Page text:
Many drugs that currently are illegal and carry criminal penalties began as useful medicinal therapies, such as opiates, cocaine, MDMA, and amphetamines. They were legal and were often available over the counter at pharmacies or through licensed sellers.
Besides being legal, some drugs were even in our food products such as cocaine. The definition of cocaine, according to the National Institute on Drug Abuse (NIH), states that cocaine is a powerfully addictive stimulant drug made from the leaves of the coca plant native to South America.
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Cocaine Was Legal in the Early 20th Century
For a long time, cocaine was a legally distributed drug and an active ingredient in several products. Sigmund Freud used to take it himself and give it to his close friends for depression and sexual impotence. The drug was first labeled as a pharmaceutical for those with low energy and as an energy-boosting supplement for athletes. By the turn of the 20th century, cocaine could be found in many products, including Coca-Cola and even margarine, and was regularly prescribed as a cure-all for ailments ranging from morphine addiction to asthma to tuberculosis and hay fever.
Cocaine Use Leads to Addiction and Abuse
Eventually, reports were popping up of cocaine addiction that sparked concern that the drug posed a serious threat to the health and safety of its users. Local and state lawmakers began to restrict cocaine use, and eventually, the federal government stepped in to try to stop the drug abuse, including cocaine, with the passage of the Harrison Act of 1914. The law banned non-medical uses of the drug. Although health care providers can use it for valid medical purposes, such as local anesthesia for some surgeries, recreational cocaine use is illegal and is no longer prescribed.
On the street, cocaine looks like a fine, white, crystal powder. Dealers often mix it with things like cornstarch, talcum powder, or flour to increase profits. They may also mix it with other drugs such as the stimulant amphetamine, or synthetic opioids, including fentanyl. Adding synthetic opioids to cocaine is especially risky when people using cocaine don’t realize it contains this dangerous additive. Increasing numbers of overdose deaths among cocaine users might be related to this tampered cocaine.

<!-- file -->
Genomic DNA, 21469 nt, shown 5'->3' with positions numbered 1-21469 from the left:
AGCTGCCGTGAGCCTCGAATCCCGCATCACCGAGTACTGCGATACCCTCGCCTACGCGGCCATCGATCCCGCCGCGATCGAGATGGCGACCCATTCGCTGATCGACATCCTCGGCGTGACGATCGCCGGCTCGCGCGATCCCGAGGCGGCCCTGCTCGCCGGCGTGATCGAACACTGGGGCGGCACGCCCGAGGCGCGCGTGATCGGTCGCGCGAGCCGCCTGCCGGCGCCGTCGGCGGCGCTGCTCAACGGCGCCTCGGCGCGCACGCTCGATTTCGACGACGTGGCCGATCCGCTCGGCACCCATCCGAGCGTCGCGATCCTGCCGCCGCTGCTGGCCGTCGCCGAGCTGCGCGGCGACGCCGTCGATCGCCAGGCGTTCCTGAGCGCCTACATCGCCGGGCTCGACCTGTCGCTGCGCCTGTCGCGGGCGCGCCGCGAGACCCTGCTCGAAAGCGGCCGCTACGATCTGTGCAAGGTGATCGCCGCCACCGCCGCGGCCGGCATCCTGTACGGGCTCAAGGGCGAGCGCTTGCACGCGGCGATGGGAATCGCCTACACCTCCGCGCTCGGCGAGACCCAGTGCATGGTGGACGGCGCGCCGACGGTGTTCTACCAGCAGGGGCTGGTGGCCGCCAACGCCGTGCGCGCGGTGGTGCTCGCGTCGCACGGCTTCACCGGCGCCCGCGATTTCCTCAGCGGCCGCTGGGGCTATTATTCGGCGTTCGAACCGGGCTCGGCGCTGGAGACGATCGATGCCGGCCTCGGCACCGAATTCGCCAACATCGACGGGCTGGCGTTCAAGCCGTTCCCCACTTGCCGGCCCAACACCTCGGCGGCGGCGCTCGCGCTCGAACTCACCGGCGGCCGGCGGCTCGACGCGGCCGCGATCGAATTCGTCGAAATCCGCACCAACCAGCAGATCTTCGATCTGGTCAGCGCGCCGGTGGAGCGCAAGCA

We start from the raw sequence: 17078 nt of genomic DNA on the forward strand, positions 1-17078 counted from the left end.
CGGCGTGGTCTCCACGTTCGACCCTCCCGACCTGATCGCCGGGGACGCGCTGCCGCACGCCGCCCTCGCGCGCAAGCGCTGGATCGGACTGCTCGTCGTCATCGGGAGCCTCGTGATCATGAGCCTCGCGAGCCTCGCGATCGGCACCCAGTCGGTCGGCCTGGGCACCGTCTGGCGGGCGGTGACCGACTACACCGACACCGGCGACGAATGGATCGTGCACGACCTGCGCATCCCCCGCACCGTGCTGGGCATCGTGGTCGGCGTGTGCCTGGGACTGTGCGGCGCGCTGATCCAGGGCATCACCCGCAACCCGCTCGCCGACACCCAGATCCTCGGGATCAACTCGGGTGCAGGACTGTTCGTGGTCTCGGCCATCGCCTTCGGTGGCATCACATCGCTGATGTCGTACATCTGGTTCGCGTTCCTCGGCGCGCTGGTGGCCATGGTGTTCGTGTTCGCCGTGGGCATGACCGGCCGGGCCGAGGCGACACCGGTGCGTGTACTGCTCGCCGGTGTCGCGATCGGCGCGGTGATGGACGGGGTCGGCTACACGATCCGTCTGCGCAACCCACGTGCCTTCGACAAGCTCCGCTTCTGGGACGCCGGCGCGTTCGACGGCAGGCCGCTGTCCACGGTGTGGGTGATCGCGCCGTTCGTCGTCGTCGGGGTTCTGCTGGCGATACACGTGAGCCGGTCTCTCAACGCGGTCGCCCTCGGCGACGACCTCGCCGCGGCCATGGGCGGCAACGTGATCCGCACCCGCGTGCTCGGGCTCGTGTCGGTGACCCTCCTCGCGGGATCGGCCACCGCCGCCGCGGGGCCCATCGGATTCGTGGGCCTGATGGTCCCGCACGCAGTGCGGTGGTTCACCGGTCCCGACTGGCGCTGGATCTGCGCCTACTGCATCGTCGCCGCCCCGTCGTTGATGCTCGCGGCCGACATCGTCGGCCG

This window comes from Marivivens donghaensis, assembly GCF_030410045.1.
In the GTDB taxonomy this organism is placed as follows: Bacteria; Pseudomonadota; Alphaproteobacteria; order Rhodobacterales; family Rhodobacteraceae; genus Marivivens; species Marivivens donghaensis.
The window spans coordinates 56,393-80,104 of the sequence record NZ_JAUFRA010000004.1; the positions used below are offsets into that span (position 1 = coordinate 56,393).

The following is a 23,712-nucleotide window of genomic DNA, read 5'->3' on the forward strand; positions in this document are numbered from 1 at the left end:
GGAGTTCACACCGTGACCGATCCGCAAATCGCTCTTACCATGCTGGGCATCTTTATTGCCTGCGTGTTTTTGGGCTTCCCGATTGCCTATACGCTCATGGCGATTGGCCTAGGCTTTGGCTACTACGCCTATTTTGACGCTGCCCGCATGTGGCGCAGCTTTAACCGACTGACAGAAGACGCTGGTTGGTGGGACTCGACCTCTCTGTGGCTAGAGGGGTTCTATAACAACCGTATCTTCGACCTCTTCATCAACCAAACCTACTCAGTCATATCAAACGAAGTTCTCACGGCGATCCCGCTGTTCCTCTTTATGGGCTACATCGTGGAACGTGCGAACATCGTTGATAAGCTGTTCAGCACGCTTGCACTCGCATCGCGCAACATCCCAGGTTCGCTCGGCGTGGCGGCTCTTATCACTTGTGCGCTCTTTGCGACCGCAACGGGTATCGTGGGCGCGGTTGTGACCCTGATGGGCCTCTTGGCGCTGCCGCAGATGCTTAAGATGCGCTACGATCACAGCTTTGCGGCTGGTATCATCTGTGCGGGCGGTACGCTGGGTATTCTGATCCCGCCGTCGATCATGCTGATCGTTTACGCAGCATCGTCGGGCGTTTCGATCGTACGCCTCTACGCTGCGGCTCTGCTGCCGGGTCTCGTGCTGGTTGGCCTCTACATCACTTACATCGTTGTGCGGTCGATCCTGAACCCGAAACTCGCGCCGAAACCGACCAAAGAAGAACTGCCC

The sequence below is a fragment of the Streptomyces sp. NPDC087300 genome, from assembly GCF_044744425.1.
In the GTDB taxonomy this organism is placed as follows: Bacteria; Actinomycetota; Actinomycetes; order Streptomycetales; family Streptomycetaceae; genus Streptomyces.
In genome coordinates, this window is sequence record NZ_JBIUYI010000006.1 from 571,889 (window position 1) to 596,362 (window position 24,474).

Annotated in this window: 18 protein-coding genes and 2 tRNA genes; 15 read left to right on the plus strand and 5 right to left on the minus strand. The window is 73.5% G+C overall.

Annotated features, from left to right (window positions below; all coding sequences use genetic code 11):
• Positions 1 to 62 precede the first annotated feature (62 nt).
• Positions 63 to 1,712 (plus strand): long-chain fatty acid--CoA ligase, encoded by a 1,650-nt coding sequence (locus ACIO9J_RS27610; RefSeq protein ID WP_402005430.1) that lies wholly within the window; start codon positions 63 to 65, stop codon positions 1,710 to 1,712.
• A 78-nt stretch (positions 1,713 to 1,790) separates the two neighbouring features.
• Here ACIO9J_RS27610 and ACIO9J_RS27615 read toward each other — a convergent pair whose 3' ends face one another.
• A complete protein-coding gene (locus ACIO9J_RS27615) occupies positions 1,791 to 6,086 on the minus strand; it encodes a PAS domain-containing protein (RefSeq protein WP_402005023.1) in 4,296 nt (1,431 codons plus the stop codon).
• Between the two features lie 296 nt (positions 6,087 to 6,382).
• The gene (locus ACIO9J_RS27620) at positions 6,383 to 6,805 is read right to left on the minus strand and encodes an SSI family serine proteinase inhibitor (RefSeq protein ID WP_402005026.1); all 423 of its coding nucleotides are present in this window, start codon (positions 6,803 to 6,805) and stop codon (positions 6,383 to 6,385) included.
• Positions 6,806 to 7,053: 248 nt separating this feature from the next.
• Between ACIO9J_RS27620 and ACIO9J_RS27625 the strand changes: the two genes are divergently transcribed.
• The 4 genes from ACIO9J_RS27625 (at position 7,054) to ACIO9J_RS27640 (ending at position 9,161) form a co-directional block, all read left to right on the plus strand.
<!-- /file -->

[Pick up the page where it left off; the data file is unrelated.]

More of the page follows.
How Cocaine is Used Now to Get High
Even though it is illegal, users still crave the euphoric stimulant high it creates. There are many ways that cocaine can be used. One popular method is by snorting cocaine powder through the nose. Another is by dissolving the cocaine into a liquid and injecting it intravenously. Combining cocaine with heroin, called a Speedball, is another way.
Another cheaper and most popular way of using cocaine is by smoking it. The powder form is processed and concentrated to form a rock crystal (known as a crack rock or rock cocaine). The rock is heated up to the point of releasing vapors, which are then inhaled into the lungs (known as freebasing).
Cocaine is very easy to overdose from. It is commonly used, simultaneously, with other drugs and/or alcohol, which are deadly combinations and can lead to accidental overdoses.
Treatment for Cocaine Abuse and Dependence
If you or a loved one think they may be addicted to cocaine and want help, Garden State Treatment Center can get you on the right track. Our customized and personalized drug addiction treatment programs are guided by individual treatment plans that tackle co-occurring disorders. These include disorders such as ADD/ ADHD, bipolar disorder, post-traumatic stress disorder, depression, and anxiety.
Psychological or emotional distress often leads to self-medication and drug abuse and is a big contributing factor to chemical dependency. Treating drug addiction without tackling these underlying psychological problems is not effective, that’s why we have a dual diagnosis treatment program. Start living today!